Xanax

Xanax is a prescription drug often used as part of a treatment program for anxiety and panic disorders. It belongs to a class of drugs known as benzodiazepines or “benzos.” When used as prescribed by a medical or mental health provider, Xanax and other drugs of the same class are highly effective in reducing the severity of specific symptoms. However, like opioids and other medications used to manage many medical or mental health conditions, benzodiazepines like Xanax are highly addictive and frequently misused. Data released by the Centers for Disease Control and Prevention (CDC) in 2018 shows the number of overdose deaths linked to benzo abuse rose by more than 800% between 1999 and 2017.

What is Xanax?

Mental health providers prescribe Xanax to help alleviate the symptoms people experience when struggling with various anxiety disorders and some sleeping disorders. Xanax is typically prescribed for short-term use as long-term use of the drug can lead to addiction and significant challenges when trying to stop taking it. Despite its high risk for addiction and other potential side effects linked to its use, Xanax remains one of America’s most frequently prescribed psychiatric medications.

When used as directed, Xanax provides beneficial sedative and muscle-relaxing properties. Benzodiazepines like Xanax are considered safe for short-term use. Unfortunately, they are also highly addictive drugs and frequently misused, leading to addiction and withdrawal symptoms when trying to reduce or stop using. Once someone has developed a dependency or addiction to Xanax, it is essential to seek help at a professional rehab where supported detox and comprehensive addiction treatment services are available.

What are the Signs and Symptoms of Xanax Addiction?

Even when used as prescribed, benzodiazepines have a high potential for dependency and addiction. Because benzodiazepines carry an elevated risk for dependence and addiction, they are classified as controlled substances which means they can only be obtained by prescription from a licensed medical provider. It is essential to follow their dosing recommendations and only take them for as long as they were prescribed as part of your treatment program. These drugs are only meant to be used for short-term symptom management, and long-term use increases your risk for dependency and addiction. Additionally, it is essential to taper off or reduce your dose as prescribed by your treatment professional. Suddenly stopping benzodiazepine drugs can lead to severe, potentially fatal withdrawal symptoms.

When someone is addicted to Xanax, they will experience various symptoms. These symptoms may be mild, moderate or severe, and potentially life-threatening depending on the person. Xanax addiction symptoms fall into three categories; physical, psychological, and behavioral symptoms. Because addiction affects everyone in varying ways, you or a loved one can experience drastically different symptoms from someone else’s, even when taking the same drug.

Physical and psychological symptoms of Xanax addiction may be short or long-term. There are some indicators of Xanax abuse that will appear shortly after one begins using the drug. However, it is essential to remember that if one is taking Xanax as prescribed, some of the notable symptoms of Xanax abuse may also mimic the drug’s desired effects. This makes determining the presence of a potential Xanax addiction more difficult.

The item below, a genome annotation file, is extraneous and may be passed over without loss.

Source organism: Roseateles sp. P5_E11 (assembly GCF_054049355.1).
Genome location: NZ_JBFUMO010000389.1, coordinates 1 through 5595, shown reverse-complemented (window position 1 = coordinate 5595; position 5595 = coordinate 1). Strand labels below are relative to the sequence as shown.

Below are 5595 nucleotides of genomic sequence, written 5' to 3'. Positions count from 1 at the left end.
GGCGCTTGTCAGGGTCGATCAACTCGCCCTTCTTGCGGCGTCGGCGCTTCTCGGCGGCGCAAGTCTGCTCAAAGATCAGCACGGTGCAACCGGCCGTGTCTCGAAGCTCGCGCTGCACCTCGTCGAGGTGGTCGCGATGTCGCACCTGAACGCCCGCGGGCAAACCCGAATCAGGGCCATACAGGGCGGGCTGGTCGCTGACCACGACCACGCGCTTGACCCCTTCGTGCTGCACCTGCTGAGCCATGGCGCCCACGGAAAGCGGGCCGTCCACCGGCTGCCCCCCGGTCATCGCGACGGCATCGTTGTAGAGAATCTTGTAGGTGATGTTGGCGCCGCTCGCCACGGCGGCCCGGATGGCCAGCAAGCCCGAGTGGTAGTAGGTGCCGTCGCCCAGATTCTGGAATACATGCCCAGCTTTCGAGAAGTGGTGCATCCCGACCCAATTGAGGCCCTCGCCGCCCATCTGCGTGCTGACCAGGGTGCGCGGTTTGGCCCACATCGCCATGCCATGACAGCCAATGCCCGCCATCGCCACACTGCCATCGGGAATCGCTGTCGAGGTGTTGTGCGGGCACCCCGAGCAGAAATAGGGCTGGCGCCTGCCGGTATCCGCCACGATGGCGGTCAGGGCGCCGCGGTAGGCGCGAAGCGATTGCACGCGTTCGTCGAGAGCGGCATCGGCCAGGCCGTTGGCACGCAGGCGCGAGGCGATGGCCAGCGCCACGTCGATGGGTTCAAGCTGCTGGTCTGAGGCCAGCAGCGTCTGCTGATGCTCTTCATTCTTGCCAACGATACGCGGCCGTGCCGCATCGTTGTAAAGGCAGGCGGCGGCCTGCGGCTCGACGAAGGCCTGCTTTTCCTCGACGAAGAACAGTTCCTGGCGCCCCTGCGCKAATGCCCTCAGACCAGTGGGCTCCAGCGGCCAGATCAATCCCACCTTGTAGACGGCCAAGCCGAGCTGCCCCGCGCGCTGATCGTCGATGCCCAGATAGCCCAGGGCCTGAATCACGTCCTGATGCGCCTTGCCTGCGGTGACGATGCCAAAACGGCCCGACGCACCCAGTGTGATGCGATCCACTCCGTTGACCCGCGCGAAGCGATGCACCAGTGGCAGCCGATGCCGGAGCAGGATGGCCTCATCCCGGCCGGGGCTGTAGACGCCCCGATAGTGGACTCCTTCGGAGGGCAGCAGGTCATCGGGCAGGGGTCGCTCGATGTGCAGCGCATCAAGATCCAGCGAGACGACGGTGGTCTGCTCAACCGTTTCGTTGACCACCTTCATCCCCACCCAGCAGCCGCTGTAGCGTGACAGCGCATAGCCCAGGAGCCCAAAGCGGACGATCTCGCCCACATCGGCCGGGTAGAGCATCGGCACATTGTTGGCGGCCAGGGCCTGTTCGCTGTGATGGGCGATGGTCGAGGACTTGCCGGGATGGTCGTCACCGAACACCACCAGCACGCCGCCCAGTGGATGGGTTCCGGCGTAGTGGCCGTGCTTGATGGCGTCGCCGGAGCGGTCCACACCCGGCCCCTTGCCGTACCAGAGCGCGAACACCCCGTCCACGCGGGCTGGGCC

When someone uses Xanax, common physical symptoms of its use include poor coordination, slurred (or incoherent) speech, blurry vision, lethargy (excessive tiredness), and breathing difficulties. As Xanax use escalates, short-term physical symptoms may also include coma and seizures due to the drug’s powerful depressive effects on the body and central nervous system. Xanax also affects the user psychologically. Symptoms such as overwhelming cravings and new or worsening mental health problems.

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 Behaviorally, Xanax abuse can lead to many challenges. Because Xanax is only available by prescription, those who are addicted to it must find alternate ways to obtain the drug when they no longer have a prescription. This often leads to behavioral changes or difficulties focused on getting Xanax at any cost. Examples may include doctor shopping to obtain multiple prescriptions, stealing money or pills from family, losing interest in activities that do not involve taking Xanax, increased risk-taking behavior, ignoring family or work obligations to use Xanax, and increasing legal problems stemming from Xanax addiction.

With long-term Xanax abuse, other challenges can occur. In addition to increasing mental health and cognitive challenges, individuals who have a long-term Xanax addiction may experience nightmares, psychosis, suicidal thoughts, mood swings, depression, anxiety, memory loss, and death due to Xanax overdose. Although many of these long-term symptoms do not occur with Xanax use as part of a prescribed plan, they can occur with chronic abuse or when you begin to withdraw from Xanax. The safest and most effective way to manage potentially dangerous Xanax withdrawal symptoms is to start your sobriety journey with medically-assisted detox at a rehab like Hotel California by the Sea. Under careful medical supervision, you can focus on detox without worrying about managing potential withdrawal side-effects in an unsupported environment.